Operating Systems ofthe Home

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Information about Operating Systems ofthe Home

Published on January 10, 2008

Author: Sigfrid

Source: authorstream.com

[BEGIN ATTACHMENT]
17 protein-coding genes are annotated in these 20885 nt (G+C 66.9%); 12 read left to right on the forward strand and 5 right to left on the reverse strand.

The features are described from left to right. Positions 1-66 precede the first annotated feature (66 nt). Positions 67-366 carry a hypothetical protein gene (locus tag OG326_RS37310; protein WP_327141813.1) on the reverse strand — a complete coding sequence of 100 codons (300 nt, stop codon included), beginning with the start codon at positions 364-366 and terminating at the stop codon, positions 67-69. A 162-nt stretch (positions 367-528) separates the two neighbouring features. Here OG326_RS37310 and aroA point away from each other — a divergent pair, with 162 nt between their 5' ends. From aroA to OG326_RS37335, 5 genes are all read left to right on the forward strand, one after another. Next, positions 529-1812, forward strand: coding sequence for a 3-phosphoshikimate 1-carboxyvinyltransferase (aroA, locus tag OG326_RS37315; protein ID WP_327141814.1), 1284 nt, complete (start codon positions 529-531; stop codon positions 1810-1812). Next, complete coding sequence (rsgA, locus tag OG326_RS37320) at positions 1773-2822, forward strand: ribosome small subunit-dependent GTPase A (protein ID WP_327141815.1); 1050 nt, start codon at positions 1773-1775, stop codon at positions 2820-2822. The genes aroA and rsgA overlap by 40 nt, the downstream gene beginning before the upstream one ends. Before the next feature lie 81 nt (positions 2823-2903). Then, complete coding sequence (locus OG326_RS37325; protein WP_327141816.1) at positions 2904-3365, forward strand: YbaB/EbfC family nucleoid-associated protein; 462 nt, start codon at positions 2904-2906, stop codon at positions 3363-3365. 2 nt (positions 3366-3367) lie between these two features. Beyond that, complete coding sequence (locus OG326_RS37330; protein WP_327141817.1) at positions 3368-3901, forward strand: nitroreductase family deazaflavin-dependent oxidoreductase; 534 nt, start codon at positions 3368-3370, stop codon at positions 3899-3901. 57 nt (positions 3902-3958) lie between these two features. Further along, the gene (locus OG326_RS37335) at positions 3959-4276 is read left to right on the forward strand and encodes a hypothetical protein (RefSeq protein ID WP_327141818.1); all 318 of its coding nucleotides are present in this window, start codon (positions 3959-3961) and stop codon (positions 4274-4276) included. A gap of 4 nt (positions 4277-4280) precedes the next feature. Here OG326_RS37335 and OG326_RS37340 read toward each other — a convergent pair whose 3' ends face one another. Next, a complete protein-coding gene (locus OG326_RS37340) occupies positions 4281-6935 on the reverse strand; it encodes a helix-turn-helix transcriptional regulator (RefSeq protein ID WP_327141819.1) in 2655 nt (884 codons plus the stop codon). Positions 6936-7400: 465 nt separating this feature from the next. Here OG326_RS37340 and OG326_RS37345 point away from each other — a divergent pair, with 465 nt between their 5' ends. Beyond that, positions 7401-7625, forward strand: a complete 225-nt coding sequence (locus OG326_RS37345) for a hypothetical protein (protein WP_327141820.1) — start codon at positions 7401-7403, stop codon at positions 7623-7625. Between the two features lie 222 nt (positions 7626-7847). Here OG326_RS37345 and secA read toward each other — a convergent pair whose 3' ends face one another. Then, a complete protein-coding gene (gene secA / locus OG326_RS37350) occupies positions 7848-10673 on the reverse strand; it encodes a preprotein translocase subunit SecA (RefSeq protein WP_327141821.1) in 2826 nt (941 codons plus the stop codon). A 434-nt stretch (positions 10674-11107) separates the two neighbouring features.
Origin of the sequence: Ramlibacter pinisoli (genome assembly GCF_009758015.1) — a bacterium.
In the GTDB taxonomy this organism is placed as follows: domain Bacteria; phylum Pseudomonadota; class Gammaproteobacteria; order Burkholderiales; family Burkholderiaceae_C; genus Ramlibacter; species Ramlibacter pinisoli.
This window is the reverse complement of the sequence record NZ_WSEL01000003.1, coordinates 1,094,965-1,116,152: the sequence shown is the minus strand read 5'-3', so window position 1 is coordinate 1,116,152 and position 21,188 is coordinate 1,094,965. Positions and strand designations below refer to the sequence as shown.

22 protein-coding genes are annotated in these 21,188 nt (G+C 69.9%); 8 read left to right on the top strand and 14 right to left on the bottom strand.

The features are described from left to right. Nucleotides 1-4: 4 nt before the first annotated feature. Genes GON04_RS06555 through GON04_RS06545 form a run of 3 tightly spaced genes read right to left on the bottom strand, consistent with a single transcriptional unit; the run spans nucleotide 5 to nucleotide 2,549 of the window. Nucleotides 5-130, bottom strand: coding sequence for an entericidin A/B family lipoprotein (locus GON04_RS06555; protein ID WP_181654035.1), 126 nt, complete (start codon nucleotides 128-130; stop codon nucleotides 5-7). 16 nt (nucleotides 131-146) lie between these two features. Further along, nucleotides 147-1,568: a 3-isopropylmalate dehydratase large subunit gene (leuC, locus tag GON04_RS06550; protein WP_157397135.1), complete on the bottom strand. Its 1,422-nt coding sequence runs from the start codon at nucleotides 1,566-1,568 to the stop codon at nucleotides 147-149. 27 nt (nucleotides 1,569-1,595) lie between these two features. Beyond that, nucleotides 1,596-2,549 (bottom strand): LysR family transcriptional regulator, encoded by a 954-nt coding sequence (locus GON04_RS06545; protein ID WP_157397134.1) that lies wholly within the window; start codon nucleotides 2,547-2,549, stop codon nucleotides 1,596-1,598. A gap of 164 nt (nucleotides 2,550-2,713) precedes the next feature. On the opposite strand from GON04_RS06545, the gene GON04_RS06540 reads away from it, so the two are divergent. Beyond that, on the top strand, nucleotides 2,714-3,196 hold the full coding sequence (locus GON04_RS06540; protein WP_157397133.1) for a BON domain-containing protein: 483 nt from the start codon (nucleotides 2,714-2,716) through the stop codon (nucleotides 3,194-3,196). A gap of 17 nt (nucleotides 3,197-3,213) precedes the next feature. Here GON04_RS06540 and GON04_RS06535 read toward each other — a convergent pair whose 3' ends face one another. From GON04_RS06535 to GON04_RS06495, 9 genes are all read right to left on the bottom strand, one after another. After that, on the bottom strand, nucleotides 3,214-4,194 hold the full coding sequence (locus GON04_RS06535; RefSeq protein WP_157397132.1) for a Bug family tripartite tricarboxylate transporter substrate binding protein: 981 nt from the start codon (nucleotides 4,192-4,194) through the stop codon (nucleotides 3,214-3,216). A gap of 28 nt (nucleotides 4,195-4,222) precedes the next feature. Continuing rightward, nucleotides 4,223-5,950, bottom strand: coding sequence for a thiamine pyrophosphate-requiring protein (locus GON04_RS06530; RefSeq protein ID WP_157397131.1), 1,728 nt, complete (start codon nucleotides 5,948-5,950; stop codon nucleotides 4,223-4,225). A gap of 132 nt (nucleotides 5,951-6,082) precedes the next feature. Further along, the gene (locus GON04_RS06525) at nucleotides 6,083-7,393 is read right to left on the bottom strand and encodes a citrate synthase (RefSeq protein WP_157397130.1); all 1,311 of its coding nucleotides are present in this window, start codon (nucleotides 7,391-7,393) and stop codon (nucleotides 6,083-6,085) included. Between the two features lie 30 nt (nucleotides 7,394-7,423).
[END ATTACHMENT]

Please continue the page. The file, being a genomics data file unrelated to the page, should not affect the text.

Slide2:  CIRCUIT – A path through which electricity flows from a source to the outlets and back to the source A well-planned electrical system can prevent overloading of circuits, loss of power, and even electrical fires. There are numerous components of an electrical system: AMPERE – A unit of current used to measure the amount of electricity flowing through a wire during a specific amount of time CIRCUIT BREAKER – A device that opens (turns off or “trips”) and closes (turns on) a circuit; it opens automatically when a circuit is overloaded CONVENIENCE OUTLET – A device attached to a circuit that allows appliances or lighting to draw off electricity from a circuit CONDUCTOR – Any material which permits the flow of electricity; usually a wire Slide3:  FUSE – A safety device that was a forerunner to the circuit breaker; it opens automatically when a circuit is overloaded by melting a link its chamber SERVICE ENTRANCE PANEL – The main distribution box that receives the electricity as it comes into the house and distributes it to various points throughout the home; it contains the main disconnect switch and the fuses or circuit breakers VOLTAGE – A measure of the pressure which forces the electrical current through a wire WATT – A measure of electrical power; the number of amperes in a circuit multiplied by the number of volts = the number of watts the circuit provides Slide4:  Expanding an electrical system is expensive and time- consuming, so care should be taken to account for present and future needs during initial planning. Electrical engineers, draftsman, and certified electricians draw and follow detailed electrical diagrams. Slide5:  This is a duplex receptacle that accommodates a two-prong plug plus a grounding terminal for three-prong plugs. This type of outlet provides 110/120V of electricity for nearly all uses in the home. The GFCI (ground-fault circuit interrupter) receptacle has “test” and/or “reset” buttons. It protects against electric shock if there is a short in an appliance. It is especially important to use these outlets in areas near water sources, such as by the bathroom vanity or pool. Some appliances require 220/240V of electricity. These are usually large heat-producing appliances such as kitchen ranges and clothes dryers, or some window air-conditioners. These receptacles are usually larger in size with openings specifically arranged for three-pronged plugs. Slide6:  There are three primary parts to a residential plumbing system: The water supply system The wastewater removal system The plumbing fixtures Slide7:  Building main Cold water lines are routed through the house, or to the hot water heater; they may to a water treatment system here first The residential water supply begins at a city water main or at a private well. The pipe leading from one of those sources then enters the house under pressure via a building main . A shutoff valve controls the water entering the house. From there it branches off, but may be routed through a treatment system such as a water softener or water filter first. Some cold water is routed throughout the house, while some is sent to a hot water heater before it is circulated. Shut off valves near fixtures or branch lines allow you to shut off sections of plumbing instead of the entire system. THE WATER SUPPLY SYSTEM Slide8:  THE WASTEWATER REMOVAL SYSTEM Wastewater is carried down the drains and to a sanitary sewer or private septic tank. The wastewater system is not pressurized, but depends on gravity for drainage. Waste water contains harmful gases. The loop in a pipe under a sink (called a trap) holds water in it to prevent the gases from entering the house. Then ventilation systems called soil stacks extend from inside the house to an opening above the roofline to allow the gases to vent out. Slide9:  THE PLUMBING FIXTURES A plumbing fixture is any appliance that is connected to the plumbing system, such as a shower stall, bathtub, sink, dishwasher, or toilet. When selecting plumbing fixtures you should consider style, size, fixture material, floor or wall support for the fixture, and the water supply and drain requirements. Slide10:  A total climate control system involves temperature control, humidity control, air circulation, and air cleaning. FIREPLACES The firebox actually contains the fire, and must be a fire-proof substance. At the top of the firebox is the damper, which controls the burn rate and prevents downdrafts of cold air. The flue carries smoke to the outside of the house and facilitates a draft. The draft draws in sufficient oxygen for the fire to burn. Safety from sparks is a major concern with some fireplaces. A fireplace might burn wood, which requires a wood supply, wood storage, and ash removal. Instead, it could be electric or gas-fired to resemble a wood fire, and might be controlled by a wall switch or remote control. In general, a fireplace consists of a firebox, damper, and flue. A fireplace can provide a certain ambiance or warmth or both. Slide11:  STOVES Stoves generally provide more efficient heat than fireplaces, and are usually fueled by either wood or coal. If you stand close to the stove you can feel the radiant heat from the hot exterior surface. With the addition of a fan, airflow is improved and circulates the heated air throughout the room or house. Slide12:  CONVENTIONAL HEATING SYSTEMS A FORCED WARM-AIR SYSTEM uses a furnace and electricity or gas (natural gas or liquid propane) to heat the air, a blower to bring cold air into the furnace and push heated air out, and a system of ductwork to distribute the air throughout the home. A thermostat is used to set the desired temperature, and the furnace responds in heating cycles. A HYDRONIC SYSTEM uses hot water to heat a home. Water is heated in a boiler by gas, fuel oil, wood, coal, or electricity. The hot water is pumped through pipes in floors or leading to radiators within the living space. As the water cools, it is recirculated. ELECTRIC RADIANT SYSTEMS use resistance wiring to produce heat in the wire. The wires are embedded in the ceiling or floor or mounted in baseboard convectors. CENTRAL HEAT PUMP SYSTEMS use a refrigeration unit consisting of a compressor, a refrigerant fluid, and heat exchangers. In cold weather, the heat is removed from outside air and pumped into the house. Slide13:  SOLAR HEATING SYSTEMS PASSIVE SOLAR HEATING SYSTEMS uses glass and concrete in the structure of the house to collect and contain heat without an air distribution system. ACTIVE SOLAR HEATING SYSTEMS use special solar collectors to absorb heat and send it to a collection area filled with water or stones. Distribution of heat from the collection area is accomplished with forced air or a water pump. Slide14:  COOLING SYSTEMS CENTRAL HEAT PUMP SYSTEMS use a refrigeration unit consisting of a compressor, a refrigerant fluid, and heat exchangers. In warm weather, heat is removed from in the house and pumped outside. COMPRESSOR-CYCLE SYSTEMS use a highly compressed chemical refrigerant to cool air. It uses a compressor/condenser unit located outside the home. This system is used in conjunction with a furnace, using the blower to circulate the cooled air throughout the house. As the air is cooled, moisture condenses and is drained away… dehumidifying the air and increasing the level of comfort. WINDOW AIR CONDITIONERS are not cooling systems, but do provide local cooling. It is more expensive and less efficient than central air systems. The compressor, condenser, cooling coil, and fan are all in one unit. They are installed directly in a window to draw in air. They plug in, and operate on 120V or 240V. Slide15:  The purpose of insulation in a structure is to prevent excessive heat loss in cold weather and excessive heat gain in warm weather. The insulation material resists the flow of heat through it. Common insulation materials include fiberglass, foamed glass, foamed plastics, and expanded minerals such as vermiculite. An insulation’s level of resistance to heat is designated as it’s R-value. The higher the R-Value, the better the insulating qualities. Different areas of your home need different levels of insulation. Recommendations for midwest housing are: Attic: R-38 to R-44, Sidewalls: R-11 to R-18, Basement: R-10 to R-19 ,Crawlspace: R-19 Slide16:  Low humidity in the home can cause throat and skin irritation and cracks in wooden furniture. When air is dry, static electricity also builds up. A humidifier, a free-standing unit or one attached to a forced-air furnace, can add moisture to the air. Humidity is the amount of moisture in the air. High humidity in the home feels sticky and uncomfortable. It can even cause wooden doors, windows, and drawers to swell and stick. Excess humidity in the home, caused by leaks or improper ventilation, can encourage the growth of mold. It can smell bad and deteriorate air quality. It can even cause toxic black mold, which has been linked to memory loss and breathing problems. Condensation may occur as well, causing wood to warp. A dehumidifier, often a portable unit, removes evaporated water from the air by condensing it on cold coils. The accumulated water would need to be drained away or emptied periodically. Slide17:  Warm air rises and cold air falls, so a fan to circulate the air can moderate temperatures. A ceiling fan can blow air down, or in reverse… it can draw air up. Good air circulation can prevent air in the home from becoming stale, and can add to comfort levels. A circulation system on a central heating system brings in fresh air from the outside. It and attic fans help with air circulation as well. Any type of fan can move the air and help eliminate areas with high concentrations of moisture, smoke, or fumes. Slide18:  An air cleaning device removes dust and foreign materials from the air, improving air quality and possibly diminishing some allergies. Built-in filters on furnaces or electronic air cleaning grids remove dust particles, smoke, odors, and pet dander from the air. A grid works by placing an electronic charge on each airborne contaminant and attaching these particles to a metal plate. The accumulated dust and dirt is removed when the filter is changed or cleaned. Slide19:  Carbon monoxide is a poisonous gas that is produced by the incomplete burning of fossil fuels such as natural gas, propane, coal, oil, charcoal, and wood. This gas is colorless, tasteless, and odorless. It can cause headaches, nausea, and dizziness in low levels or unconsciousness, brain damage, or death at high levels. A carbon monoxide detector sounds an alarm as gas levels approach unacceptable levels. Smoke detectors should be placed on each level of the house, or even outside each bedroom. They are powered by batteries or by household current with a battery backup. They detect the presence of smoke particles present during a fire, sounding an alarm to alert residents. Radon is an invisible, odorless, radioactive gas. Radon is in soil, ground water, and building materials. High levels may increase the risk of lung cancer. Good ventilation and air circulation can prevent these high levels. Slide20:  Security: perimeter entry, glass breakage, smoke/heat detection, and motion sensing High water detection, temperature monitoring, and power loss Notification when children arrive home from school Control lighting and other devices remotely from any telephone Supervise children's play areas, the front door, the pool, or other areas Remote home surveillance & monitoring from any computer Room-to-room intercom and door intercom Entry access and keyless entry Driveway vehicle alert Automatically alerts law officials (monthly service fee required) Components such as keypads, sensors, cameras, computers, and telephones can be used to set up a home security system. Slide21:  “Energy” costs money and is a limited resource, so care should be taken to conserve it. The U.S. Department of Energy estimates that the average home uses energy as follows: 44% for heating and cooling 33% for lighting, cooking, and appliances 14% for water heating 9 % for the refrigerator Use weather stripping and caulk/foam to seal cracks around windows, doors, walls, and floors. Change air filters in the heating and cooling systems of your home once a month or as needed. Replace older appliances with new, more energy efficient models. Replace regular incandescent light bulbs with newer more efficient light bulbs. Set your hot water heater at the “normal” 120 degree F setting. Use cold water for washing clothes whenever possible. Run clothes and dishwashers with full loads. Adjust or program your thermostat, raising it in the summer and lowering it in the winter when you’re not home. Slide22:  Use shades, overhangs, awnings, trees, curtains, or blinds to block the sun and keep your home cool in warm weather. Put your computer in “hibernate” mode when not in use for 10 minutes or more. Install storm windows and doors as needed. Keep the fireplace damper closed unless a fire is going. Scrape but don’t rinse dishes before putting them in the dishwasher. Avoid using the rinse/hold feature unless necessary. Run the dishwasher full, but not overloaded. Let the dishes air dry. Keep the clothes dryer vent clean. Dry heavy items separately from lightweight items. Use the moisture sensor instead of the timed cycle if it’s available. Turn off lights when not in use. Take advantage of daylight by using light-emitting window treatments. Slide23:  Landline telephones, television, and computer communications require pre-wiring in homes. This interior wiring branches out from a network interface device on the outside of the home. Use care in planning this wiring. Updates are expensive and time consuming, and exposed wiring may be visible on the outside of the home. Plan for present and future needs. Slide25:  Preparing individuals for life and work Strengthening families Empowering communities Created by Barbara L. Swarthout, Family & Consumer Sciences teacher at Elkhorn High School